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Backyard Bandicoots: What factors determine habitat suitability?

thesis
posted on 2020-11-06, 00:00 authored by Emily Reynolds
With such a large percentage of Australia’s threatened species living in, or directly alongside, urban areas, conservation research is switching focus to the potential of these modified landscapes to support native wildlife populations. Urban adapter species, such as the southern brown bandicoot (Isoodon obesulus obesulus), might be beneficiaries of this new outlook and conservation approach. Residential gardens across metropolitan Melbourne, and notably surrounding the Royal Botanic Gardens Victoria, Cranbourne (RBGC), could be key in facilitating the persistence of remnant Victorian I. o. obesulus populations. We surveyed residents across metropolitan Melbourne to determine their awareness of local bandicoots and investigate their attitudes, knowledge and behaviour relating to community-based conservation. Overall, we found high levels of I. o. obesulus awareness across the study region. Participants who saw bandicoots were more confident with species identification than those who did not see them. Through examination of various backyard features, we found tall/clumping grasses, chicken coops, fruit trees, and wire fencing to be significant predictors of I. o. obesulus presence. On the other hand, metal fencing was found to be negatively correlated with bandicoot presence. Most participants were open to continued I. o. obesulus presence, however, the biggest barrier to implementing wildlife-friendly garden strategies was pet ownership, specifically dogs. Bandicoot presence was also perceived as bringing about several risks, including pet predation on bandicoots, damage to gardens and bandicoot habitat (dense vegetation) attracting snakes. Our results will help inform future management and implementation of community-based conservation initiatives and could assist in creating more suitable urban habitat for bandicoots.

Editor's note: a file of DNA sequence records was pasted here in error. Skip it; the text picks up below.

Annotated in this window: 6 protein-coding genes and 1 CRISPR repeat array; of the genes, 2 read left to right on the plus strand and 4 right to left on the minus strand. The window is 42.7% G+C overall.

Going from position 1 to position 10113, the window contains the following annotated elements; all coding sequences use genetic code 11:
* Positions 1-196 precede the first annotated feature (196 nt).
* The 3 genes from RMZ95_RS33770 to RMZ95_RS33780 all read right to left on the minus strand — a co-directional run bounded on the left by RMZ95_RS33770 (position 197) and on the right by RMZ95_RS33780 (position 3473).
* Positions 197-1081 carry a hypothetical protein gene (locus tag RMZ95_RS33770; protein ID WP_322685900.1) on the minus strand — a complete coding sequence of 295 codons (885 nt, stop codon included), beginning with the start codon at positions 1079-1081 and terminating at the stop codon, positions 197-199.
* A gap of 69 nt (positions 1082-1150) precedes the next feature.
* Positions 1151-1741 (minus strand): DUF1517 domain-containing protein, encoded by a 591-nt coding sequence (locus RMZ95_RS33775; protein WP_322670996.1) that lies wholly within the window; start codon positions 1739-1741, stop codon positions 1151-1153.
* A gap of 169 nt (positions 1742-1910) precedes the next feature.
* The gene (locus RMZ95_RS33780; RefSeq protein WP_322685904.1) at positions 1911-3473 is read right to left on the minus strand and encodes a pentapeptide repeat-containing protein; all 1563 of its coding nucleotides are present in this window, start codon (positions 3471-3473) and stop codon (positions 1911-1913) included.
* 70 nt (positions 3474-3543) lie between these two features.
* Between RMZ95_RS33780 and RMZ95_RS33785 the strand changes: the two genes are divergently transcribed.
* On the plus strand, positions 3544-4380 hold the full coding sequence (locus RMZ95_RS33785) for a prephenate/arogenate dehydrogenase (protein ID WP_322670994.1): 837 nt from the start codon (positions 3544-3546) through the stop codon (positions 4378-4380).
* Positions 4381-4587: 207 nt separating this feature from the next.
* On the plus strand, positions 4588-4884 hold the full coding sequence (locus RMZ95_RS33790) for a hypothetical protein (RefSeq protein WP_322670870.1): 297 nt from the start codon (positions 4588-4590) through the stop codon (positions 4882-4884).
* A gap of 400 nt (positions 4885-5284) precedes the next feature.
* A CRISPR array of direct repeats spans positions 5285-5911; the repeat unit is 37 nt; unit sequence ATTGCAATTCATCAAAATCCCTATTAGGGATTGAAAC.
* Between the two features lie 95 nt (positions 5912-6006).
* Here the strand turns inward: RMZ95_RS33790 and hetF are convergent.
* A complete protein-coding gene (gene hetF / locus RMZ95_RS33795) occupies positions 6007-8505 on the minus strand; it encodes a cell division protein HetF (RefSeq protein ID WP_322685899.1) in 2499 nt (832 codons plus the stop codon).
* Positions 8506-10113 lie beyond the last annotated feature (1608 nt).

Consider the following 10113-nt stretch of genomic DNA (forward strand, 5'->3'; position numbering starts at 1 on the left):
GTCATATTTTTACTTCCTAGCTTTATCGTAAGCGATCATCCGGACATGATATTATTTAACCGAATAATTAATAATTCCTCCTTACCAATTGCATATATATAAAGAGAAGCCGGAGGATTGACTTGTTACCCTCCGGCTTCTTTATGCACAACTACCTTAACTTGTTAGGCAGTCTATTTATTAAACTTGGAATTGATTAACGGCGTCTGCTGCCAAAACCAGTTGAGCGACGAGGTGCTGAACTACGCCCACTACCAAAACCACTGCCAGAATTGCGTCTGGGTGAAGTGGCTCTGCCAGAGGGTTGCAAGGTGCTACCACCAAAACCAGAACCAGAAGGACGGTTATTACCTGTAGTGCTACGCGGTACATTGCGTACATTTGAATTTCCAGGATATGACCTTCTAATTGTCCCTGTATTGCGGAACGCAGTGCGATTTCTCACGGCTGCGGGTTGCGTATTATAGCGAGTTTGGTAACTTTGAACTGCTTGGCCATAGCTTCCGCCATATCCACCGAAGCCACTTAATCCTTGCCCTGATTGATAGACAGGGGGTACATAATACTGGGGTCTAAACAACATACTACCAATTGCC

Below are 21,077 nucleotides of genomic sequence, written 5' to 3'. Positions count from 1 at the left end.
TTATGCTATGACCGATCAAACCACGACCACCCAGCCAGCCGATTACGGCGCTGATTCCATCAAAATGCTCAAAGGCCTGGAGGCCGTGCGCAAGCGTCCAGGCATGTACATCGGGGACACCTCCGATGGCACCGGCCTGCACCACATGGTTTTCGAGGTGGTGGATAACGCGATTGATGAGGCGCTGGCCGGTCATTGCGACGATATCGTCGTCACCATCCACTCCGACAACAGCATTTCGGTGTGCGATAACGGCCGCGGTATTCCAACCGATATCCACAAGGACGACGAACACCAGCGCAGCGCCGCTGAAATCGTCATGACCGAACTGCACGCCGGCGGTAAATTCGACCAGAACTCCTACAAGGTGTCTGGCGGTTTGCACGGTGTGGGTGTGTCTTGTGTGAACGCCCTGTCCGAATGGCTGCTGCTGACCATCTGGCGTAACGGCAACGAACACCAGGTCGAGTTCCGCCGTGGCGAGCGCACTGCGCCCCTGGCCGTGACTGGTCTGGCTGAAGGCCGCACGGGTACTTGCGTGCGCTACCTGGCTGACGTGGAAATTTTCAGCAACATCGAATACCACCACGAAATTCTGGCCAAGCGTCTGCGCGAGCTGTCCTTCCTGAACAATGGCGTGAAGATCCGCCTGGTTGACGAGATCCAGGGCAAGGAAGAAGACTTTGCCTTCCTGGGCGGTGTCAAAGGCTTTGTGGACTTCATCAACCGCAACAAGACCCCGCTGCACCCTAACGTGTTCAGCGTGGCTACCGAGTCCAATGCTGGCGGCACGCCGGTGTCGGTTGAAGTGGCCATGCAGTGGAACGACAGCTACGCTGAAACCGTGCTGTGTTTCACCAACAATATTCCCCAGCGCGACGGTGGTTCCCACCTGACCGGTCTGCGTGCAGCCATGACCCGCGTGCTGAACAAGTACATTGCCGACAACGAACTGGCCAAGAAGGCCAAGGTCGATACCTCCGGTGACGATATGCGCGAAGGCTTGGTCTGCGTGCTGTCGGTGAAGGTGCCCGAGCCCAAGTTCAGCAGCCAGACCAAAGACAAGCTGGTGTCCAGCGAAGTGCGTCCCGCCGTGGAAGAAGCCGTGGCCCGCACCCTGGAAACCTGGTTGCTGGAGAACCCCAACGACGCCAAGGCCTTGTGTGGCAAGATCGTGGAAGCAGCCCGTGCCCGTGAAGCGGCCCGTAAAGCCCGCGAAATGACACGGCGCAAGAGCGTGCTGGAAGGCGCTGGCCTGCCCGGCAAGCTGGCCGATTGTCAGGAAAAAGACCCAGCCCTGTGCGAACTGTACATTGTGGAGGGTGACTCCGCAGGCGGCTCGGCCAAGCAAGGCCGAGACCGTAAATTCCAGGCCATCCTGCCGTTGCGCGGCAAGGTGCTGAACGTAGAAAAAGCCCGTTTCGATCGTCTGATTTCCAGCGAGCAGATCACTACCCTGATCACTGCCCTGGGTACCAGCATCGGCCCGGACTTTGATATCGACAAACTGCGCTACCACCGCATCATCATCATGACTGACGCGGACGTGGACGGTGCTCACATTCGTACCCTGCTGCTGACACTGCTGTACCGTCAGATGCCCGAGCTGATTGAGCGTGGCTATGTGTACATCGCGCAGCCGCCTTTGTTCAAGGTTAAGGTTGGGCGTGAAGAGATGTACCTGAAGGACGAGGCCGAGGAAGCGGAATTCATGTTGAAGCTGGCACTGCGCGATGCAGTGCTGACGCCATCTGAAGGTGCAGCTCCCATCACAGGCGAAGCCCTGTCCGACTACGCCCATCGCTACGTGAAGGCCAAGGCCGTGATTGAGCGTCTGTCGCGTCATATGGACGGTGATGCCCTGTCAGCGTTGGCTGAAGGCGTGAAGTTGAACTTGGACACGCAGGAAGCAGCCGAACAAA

History

Pagination

69 p.

Material type

thesis

Resource type

thesis

Language

eng

Degree type

Honours

Degree name

B. Environmental Science (Hons)

Copyright notice

All rights reserved

Editor/Contributor(s)

E Ritchie

Faculty

Faculty of Science

School

Engineering and Built Environment

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